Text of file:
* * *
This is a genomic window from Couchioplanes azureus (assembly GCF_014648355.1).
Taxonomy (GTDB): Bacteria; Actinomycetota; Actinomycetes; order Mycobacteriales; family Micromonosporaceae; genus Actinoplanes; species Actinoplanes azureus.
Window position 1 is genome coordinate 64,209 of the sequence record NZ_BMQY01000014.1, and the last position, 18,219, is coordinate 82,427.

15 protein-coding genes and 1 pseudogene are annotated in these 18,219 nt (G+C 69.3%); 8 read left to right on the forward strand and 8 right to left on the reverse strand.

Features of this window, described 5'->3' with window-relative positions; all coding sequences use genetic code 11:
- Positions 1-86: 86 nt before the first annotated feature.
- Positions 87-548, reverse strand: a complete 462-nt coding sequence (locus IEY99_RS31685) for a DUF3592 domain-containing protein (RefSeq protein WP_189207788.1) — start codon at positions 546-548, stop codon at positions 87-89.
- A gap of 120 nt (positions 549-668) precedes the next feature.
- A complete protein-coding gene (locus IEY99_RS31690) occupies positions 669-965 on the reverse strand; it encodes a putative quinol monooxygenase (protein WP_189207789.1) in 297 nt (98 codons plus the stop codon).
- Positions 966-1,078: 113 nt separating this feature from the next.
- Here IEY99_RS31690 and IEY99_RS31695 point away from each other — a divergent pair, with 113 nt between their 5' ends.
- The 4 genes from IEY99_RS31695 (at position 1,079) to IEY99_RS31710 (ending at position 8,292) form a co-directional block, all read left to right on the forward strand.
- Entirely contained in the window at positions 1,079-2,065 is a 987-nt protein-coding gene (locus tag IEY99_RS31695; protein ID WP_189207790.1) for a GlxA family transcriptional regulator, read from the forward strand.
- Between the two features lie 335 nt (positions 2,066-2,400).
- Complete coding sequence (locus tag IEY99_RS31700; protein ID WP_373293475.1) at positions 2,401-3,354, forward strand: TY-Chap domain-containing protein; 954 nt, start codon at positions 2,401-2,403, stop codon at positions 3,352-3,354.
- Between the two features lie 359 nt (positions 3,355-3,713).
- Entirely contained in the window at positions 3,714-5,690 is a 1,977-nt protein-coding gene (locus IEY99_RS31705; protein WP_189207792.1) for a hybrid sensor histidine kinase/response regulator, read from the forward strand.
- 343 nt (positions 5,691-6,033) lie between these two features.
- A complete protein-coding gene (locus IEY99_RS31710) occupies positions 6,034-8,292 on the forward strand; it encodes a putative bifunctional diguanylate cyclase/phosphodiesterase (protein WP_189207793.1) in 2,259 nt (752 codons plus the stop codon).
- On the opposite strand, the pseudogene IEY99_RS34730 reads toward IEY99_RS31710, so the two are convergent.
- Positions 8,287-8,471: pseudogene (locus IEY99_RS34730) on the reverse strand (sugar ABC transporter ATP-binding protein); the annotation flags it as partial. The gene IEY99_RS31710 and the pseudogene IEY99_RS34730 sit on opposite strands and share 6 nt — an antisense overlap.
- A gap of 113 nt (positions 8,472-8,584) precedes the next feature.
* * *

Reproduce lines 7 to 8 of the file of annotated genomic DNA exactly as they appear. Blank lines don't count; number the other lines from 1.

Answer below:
- Positions 87-548, reverse strand: a complete 462-nt coding sequence (locus IEY99_RS31685) for a DUF3592 domain-containing protein (RefSeq protein WP_189207788.1) — start codon at positions 546-548, stop codon at positions 87-89.
- A gap of 120 nt (positions 549-668) precedes the next feature.